Written by Lyle Ahrens, Posted: Thu, December 13 2012 at 4:58 PM, Updated: Thu, December 13 2012 at 5:10 PM
The next 18 days could be critical for the future of air quality regulations in Klamath County...and stagnant air could also stagnate the economy.
Klamath County Public Health Director Marilynn Sutherland says the county has already been out of compliance with air quality standards one day this year...
"So if we slip out of compliance more than one day the rest of this calendar year, we will be out of attainment for the entire three year period."
Sutherland credits cooperation from wood stove users in helping to meet tighter air quality standards.
Not meeting those standards could result in even tighter burning regulations, a loss of federal transportation dollars, and discourage new business...
"If we depress commercial and industrial development, capital input into our local economy, we depress our economy." Notes Klamath County Commissioner Dennis Linthicum. "This would be terrible for the citizens of Klamath County."
Klamath County could gain one more 'compliance' year if an accidental hay barn fire from 2011 is not included into that year's statistics.
Commissioner Linthicum has requested a state environmental commission to consider that exclusion...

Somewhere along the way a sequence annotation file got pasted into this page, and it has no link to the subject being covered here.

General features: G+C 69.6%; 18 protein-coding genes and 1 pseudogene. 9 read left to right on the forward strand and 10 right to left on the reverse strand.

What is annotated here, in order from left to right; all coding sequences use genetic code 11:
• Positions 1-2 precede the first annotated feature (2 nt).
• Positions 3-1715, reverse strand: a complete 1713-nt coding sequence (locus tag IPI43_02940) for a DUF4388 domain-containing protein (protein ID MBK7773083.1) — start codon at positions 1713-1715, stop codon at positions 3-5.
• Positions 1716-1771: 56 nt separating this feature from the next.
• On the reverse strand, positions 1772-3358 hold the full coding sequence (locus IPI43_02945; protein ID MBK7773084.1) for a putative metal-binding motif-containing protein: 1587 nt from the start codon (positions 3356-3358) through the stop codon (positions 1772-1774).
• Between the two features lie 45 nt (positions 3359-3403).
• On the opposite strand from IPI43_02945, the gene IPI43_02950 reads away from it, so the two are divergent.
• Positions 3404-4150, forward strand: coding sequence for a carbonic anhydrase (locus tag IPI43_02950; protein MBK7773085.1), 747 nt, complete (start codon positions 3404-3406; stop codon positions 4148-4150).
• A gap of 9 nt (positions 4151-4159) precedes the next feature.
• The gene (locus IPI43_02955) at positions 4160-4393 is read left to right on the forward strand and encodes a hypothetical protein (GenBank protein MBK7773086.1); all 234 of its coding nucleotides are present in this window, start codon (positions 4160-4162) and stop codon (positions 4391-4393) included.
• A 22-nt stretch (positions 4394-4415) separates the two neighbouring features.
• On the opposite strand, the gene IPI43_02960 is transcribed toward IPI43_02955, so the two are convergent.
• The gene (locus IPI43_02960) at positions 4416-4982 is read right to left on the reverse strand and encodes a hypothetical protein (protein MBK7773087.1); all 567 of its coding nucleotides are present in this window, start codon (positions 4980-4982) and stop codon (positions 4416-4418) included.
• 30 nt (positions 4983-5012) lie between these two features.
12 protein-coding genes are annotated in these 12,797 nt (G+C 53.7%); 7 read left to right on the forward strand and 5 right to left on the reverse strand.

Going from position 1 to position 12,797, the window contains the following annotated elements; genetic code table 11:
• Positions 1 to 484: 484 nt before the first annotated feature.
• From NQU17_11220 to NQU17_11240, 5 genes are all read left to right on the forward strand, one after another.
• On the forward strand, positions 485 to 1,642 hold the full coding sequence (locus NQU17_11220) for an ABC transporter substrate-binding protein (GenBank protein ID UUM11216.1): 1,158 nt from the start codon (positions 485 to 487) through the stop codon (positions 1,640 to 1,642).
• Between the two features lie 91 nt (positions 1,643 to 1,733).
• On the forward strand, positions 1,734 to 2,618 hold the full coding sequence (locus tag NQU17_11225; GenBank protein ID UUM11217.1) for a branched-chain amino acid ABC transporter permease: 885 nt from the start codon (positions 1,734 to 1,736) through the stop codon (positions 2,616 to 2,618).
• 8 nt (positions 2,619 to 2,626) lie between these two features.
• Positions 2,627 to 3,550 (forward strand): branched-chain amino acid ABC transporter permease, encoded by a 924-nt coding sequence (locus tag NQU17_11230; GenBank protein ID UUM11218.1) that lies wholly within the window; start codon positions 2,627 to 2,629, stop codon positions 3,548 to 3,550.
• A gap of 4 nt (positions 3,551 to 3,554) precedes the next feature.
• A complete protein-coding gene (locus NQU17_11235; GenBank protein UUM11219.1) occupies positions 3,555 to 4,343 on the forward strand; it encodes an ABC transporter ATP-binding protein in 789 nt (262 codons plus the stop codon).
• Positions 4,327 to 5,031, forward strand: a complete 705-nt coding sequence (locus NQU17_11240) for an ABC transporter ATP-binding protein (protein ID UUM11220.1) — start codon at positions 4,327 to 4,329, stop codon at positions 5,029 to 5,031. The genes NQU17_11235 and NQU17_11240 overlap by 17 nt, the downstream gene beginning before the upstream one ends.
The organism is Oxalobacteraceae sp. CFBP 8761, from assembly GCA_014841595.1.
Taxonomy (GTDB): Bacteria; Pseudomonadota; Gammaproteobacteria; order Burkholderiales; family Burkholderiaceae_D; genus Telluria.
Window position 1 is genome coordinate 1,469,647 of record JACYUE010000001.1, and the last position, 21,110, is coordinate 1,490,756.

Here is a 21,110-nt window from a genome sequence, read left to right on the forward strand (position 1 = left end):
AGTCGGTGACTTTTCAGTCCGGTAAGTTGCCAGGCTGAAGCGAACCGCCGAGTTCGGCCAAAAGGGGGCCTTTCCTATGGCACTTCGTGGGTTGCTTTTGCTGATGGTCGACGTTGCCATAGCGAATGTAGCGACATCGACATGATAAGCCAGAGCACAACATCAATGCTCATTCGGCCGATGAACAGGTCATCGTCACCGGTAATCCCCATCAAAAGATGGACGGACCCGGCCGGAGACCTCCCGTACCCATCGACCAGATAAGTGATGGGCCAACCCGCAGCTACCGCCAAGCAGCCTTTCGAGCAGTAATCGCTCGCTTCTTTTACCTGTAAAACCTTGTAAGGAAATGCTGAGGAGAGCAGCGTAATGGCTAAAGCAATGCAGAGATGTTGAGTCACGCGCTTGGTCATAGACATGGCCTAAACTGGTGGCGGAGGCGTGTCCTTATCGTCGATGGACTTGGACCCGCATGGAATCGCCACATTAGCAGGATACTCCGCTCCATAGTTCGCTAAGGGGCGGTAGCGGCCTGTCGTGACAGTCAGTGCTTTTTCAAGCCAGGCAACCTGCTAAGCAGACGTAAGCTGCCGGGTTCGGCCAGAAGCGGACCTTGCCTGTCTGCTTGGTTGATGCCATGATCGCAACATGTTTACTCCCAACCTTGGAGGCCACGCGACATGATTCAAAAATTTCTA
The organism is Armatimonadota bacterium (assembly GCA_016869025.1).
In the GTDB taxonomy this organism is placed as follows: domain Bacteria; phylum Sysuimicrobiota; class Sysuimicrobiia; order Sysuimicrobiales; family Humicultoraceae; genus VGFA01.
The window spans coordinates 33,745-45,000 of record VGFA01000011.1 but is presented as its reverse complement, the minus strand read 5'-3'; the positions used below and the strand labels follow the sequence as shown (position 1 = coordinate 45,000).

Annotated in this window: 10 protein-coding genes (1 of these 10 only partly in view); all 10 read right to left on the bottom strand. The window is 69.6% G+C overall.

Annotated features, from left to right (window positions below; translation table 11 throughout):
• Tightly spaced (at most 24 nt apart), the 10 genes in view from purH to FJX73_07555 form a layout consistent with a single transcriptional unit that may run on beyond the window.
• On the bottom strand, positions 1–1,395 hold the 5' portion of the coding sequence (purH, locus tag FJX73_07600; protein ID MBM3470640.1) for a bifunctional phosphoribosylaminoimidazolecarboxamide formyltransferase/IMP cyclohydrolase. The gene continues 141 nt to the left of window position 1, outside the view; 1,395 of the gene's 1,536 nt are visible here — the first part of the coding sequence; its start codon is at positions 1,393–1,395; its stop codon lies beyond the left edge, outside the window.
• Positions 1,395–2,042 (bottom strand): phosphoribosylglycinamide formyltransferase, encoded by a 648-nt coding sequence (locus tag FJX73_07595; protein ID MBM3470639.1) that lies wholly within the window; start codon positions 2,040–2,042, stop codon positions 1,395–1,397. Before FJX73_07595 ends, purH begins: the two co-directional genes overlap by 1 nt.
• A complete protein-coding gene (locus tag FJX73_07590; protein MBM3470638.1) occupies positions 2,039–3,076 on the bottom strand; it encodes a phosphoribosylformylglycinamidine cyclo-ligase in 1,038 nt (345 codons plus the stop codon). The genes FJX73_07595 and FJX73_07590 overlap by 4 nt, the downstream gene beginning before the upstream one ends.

"They said they would write a letter of support, they would send it to the E.P.A., and D.E.Q."
But for now, Marilynn Sutherland knows there's a lot riding on the next several days...
"We have two issues - the public health issue, particulate matter is bad for people, and the second issue, which is this is a critical economic issue for Klamath County."
Klamath County still holds the U.S. record for poor air quality in a single day due to wood stove smoke.
That day in 1988 triggered the adoption of an Environmental Protection Agency air quality attainment plan three years later.
KOTI-TV NBC2 reporter Lyle Ahrens moved from Nebraska to Klamath Falls in the late 1970's. He instantly fell in love with the mountains, the trees and the rivers, and never once regretted the move.
Lyle's job history is quite colorful. He’s managed a pizza parlor; he’s been a bartender, and a “kiwifruit grader” at an organic orchard in New Zealand. A Klamath Falls radio station hired Lyle in the mid 90's as a news writer and commercial producer. In 2004, Lyle joined the KOTI/KOBI news operation.
Lyle notes with pride that he has a big responsibility presenting the Klamath Basin to a wide and varied audience. "The on-going water crisis has underscored the fact that the people and the issues in the Klamath Basin are every bit as diverse as the terrain. Winning and keeping the trust of the viewers, as well as the newsmakers, is something I strive for with each story".
When he's not busy reporting the news, Lyle enjoys astronomy, playing guitar, fixing old radios and listening to anything by Sheryl Crow.